Emmett Hopkins and Lynda Browning are not your stereotypical Stanford graduates. The two 26-year-olds are writers, farmers and agricultural advocates who have a successful farm right in between Windsor and Healdsburg, an area they call "Windsburg".
Emmett is a newer face at Windsor's Farmers Market though not a new face in Windsor as he grew up in Sonoma County.
Lynda grew up in San Diego but the pair have been working the land outside of town for about two years together at Foggy River Farm on Eastside Road.
Hopkins' dad was a grape farmer so it does not come as much of a surprise when Hopkins decided he wanted to step into the farming circle. From early on he knew that he wanted to grow vegetables and after school, Hopkins toured New Zealand for farming tips and brought them back to Sonoma County.
Browning said she really likes the people at the market. A lot of the vendors will trade with each other and they can catch up with their friends at the booths. She also likes the regular customers. "We have a fair number of Windsor residents who just come every single week. Some will get the exact same thing every week and others will find whatever they feel like," Browning said.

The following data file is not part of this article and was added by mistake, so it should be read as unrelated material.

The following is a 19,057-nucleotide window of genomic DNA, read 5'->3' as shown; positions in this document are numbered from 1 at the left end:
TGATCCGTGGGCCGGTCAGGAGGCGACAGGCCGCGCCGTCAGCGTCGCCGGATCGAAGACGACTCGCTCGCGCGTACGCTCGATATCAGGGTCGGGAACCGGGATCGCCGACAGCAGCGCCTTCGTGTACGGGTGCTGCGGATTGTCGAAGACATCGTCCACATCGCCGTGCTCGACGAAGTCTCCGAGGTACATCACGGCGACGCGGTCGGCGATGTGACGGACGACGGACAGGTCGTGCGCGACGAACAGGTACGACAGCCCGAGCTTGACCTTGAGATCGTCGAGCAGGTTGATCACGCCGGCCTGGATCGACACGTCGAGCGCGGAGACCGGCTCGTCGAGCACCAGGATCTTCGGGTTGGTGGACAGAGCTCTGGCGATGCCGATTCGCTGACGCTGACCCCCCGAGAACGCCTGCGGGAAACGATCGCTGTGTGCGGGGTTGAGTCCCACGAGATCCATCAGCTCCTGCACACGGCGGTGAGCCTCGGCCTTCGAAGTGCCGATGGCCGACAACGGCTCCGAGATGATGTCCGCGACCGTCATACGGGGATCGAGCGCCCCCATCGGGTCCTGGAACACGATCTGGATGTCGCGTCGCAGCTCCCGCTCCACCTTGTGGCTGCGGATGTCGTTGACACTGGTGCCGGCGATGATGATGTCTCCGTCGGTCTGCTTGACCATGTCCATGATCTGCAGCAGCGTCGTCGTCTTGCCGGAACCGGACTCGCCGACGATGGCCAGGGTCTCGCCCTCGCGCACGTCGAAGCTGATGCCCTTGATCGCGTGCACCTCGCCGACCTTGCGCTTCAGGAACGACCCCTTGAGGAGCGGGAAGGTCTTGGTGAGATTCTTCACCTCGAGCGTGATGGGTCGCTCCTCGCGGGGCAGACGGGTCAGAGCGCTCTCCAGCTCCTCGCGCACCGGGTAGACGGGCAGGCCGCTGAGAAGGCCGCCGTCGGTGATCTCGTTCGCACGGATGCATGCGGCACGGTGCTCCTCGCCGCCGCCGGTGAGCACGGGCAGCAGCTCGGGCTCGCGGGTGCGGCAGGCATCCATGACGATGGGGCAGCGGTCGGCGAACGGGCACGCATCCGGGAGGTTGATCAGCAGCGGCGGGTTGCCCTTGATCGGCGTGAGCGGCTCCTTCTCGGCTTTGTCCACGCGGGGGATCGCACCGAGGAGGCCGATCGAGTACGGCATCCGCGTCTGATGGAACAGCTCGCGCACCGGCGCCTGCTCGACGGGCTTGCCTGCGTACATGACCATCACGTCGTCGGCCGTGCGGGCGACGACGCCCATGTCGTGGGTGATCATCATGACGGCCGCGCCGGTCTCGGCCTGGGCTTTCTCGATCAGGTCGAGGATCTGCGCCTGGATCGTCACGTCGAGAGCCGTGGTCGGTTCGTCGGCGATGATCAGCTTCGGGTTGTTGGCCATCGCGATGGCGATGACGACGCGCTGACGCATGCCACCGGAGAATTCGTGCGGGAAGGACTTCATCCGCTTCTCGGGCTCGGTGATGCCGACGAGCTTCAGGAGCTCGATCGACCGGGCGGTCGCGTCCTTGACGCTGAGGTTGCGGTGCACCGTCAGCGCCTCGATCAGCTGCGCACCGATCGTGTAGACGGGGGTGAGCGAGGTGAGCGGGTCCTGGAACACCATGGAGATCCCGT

They also feel like more effort has been put into making Windsor a community. As a result, that community spills over into the Farmers Market. Emmett and Lynda both enjoy a real sense of community at the Market both with the shoppers and the other vendors. They also like the Market's location on the Green, in view of the trees and grass and downtown shops.
Browning said she takes care of chickens, goats and sheep along with occasionally doing some freelance writing work and being the executive director at Sonoma County Farm Trails since December while Hopkins works at a non-profit publishing company, Watershed Media, in Healdsburg. He works more in the winter and less in the summer when he devotes more of his time to the farm.